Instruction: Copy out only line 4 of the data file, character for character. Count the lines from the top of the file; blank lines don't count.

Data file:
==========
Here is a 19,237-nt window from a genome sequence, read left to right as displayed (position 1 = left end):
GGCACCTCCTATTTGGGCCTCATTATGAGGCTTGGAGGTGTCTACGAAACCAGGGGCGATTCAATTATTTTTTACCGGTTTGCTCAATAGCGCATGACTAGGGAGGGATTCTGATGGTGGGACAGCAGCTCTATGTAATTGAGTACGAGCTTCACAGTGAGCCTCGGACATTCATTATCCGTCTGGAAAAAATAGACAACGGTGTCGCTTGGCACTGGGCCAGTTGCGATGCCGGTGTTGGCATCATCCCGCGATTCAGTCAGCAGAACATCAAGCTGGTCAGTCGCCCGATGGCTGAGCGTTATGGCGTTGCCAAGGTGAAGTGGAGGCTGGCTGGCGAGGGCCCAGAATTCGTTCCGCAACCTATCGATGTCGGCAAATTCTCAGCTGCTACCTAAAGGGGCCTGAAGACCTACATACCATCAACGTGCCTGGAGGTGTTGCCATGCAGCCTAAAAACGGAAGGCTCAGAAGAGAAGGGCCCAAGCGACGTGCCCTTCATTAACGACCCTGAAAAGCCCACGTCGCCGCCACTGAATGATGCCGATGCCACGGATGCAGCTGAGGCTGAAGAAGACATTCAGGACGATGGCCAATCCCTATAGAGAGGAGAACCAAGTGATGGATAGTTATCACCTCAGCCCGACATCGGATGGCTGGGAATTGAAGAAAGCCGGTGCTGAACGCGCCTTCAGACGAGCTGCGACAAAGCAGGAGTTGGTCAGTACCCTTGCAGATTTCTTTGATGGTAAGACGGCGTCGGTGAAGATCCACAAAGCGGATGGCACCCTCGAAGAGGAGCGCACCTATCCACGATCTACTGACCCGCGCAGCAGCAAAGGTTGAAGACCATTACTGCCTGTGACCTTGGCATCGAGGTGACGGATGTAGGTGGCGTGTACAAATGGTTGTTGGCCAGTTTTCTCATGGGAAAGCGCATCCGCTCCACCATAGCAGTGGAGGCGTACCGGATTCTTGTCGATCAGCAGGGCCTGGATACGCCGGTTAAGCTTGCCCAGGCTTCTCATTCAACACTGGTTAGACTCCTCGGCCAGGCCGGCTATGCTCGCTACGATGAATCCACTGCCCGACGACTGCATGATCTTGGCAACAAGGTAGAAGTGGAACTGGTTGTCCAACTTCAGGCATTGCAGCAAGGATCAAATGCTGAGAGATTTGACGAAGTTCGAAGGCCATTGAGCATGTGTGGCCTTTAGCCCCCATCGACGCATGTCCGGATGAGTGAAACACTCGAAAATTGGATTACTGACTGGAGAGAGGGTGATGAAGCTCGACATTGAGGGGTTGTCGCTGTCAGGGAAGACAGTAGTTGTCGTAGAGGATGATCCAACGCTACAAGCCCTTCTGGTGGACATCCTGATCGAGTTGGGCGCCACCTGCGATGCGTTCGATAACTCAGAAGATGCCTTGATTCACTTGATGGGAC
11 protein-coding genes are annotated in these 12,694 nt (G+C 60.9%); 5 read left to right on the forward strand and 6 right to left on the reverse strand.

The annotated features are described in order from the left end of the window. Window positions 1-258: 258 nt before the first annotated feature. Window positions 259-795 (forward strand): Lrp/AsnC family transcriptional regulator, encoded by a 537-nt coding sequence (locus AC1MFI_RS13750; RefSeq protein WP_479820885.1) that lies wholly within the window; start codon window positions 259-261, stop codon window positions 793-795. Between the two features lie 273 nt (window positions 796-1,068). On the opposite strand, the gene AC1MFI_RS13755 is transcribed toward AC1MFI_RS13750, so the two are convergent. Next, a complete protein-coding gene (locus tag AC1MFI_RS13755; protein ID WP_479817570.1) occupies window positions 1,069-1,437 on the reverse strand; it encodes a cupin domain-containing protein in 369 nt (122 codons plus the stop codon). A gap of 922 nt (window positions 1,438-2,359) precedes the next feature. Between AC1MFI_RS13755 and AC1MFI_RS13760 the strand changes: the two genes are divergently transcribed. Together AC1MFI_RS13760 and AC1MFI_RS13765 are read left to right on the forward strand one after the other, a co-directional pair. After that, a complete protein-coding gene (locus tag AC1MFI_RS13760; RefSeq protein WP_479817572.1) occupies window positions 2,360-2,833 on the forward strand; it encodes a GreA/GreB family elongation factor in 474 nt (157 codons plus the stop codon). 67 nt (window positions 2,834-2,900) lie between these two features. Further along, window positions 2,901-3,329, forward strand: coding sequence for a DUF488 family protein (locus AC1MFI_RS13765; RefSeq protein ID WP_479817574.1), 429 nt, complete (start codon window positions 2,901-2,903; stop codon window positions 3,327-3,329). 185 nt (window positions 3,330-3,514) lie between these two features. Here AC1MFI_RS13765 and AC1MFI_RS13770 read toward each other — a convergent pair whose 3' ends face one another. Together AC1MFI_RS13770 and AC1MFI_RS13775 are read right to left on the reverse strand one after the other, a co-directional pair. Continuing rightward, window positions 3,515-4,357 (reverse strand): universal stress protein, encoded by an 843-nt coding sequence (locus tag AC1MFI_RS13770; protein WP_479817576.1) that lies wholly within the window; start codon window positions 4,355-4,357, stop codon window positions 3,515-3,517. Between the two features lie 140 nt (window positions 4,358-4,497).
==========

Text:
The annotated features are described in order from the left end of the window. Window positions 1-258: 258 nt before the first annotated feature. Window positions 259-795 (forward strand): Lrp/AsnC family transcriptional regulator, encoded by a 537-nt coding sequence (locus AC1MFI_RS13750; RefSeq protein WP_479820885.1) that lies wholly within the window; start codon window positions 259-261, stop codon window positions 793-795. Between the two features lie 273 nt (window positions 796-1,068). On the opposite strand, the gene AC1MFI_RS13755 is transcribed toward AC1MFI_RS13750, so the two are convergent. Next, a complete protein-coding gene (locus tag AC1MFI_RS13755; protein ID WP_479817570.1) occupies window positions 1,069-1,437 on the reverse strand; it encodes a cupin domain-containing protein in 369 nt (122 codons plus the stop codon). A gap of 922 nt (window positions 1,438-2,359) precedes the next feature. Between AC1MFI_RS13755 and AC1MFI_RS13760 the strand changes: the two genes are divergently transcribed. Together AC1MFI_RS13760 and AC1MFI_RS13765 are read left to right on the forward strand one after the other, a co-directional pair. After that, a complete protein-coding gene (locus tag AC1MFI_RS13760; RefSeq protein WP_479817572.1) occupies window positions 2,360-2,833 on the forward strand; it encodes a GreA/GreB family elongation factor in 474 nt (157 codons plus the stop codon). 67 nt (window positions 2,834-2,900) lie between these two features. Further along, window positions 2,901-3,329, forward strand: coding sequence for a DUF488 family protein (locus AC1MFI_RS13765; RefSeq protein ID WP_479817574.1), 429 nt, complete (start codon window positions 2,901-2,903; stop codon window positions 3,327-3,329). 185 nt (window positions 3,330-3,514) lie between these two features. Here AC1MFI_RS13765 and AC1MFI_RS13770 read toward each other — a convergent pair whose 3' ends face one another. Together AC1MFI_RS13770 and AC1MFI_RS13775 are read right to left on the reverse strand one after the other, a co-directional pair. Continuing rightward, window positions 3,515-4,357 (reverse strand): universal stress protein, encoded by an 843-nt coding sequence (locus tag AC1MFI_RS13770; protein WP_479817576.1) that lies wholly within the window; start codon window positions 4,355-4,357, stop codon window positions 3,515-3,517. Between the two features lie 140 nt (window positions 4,358-4,497).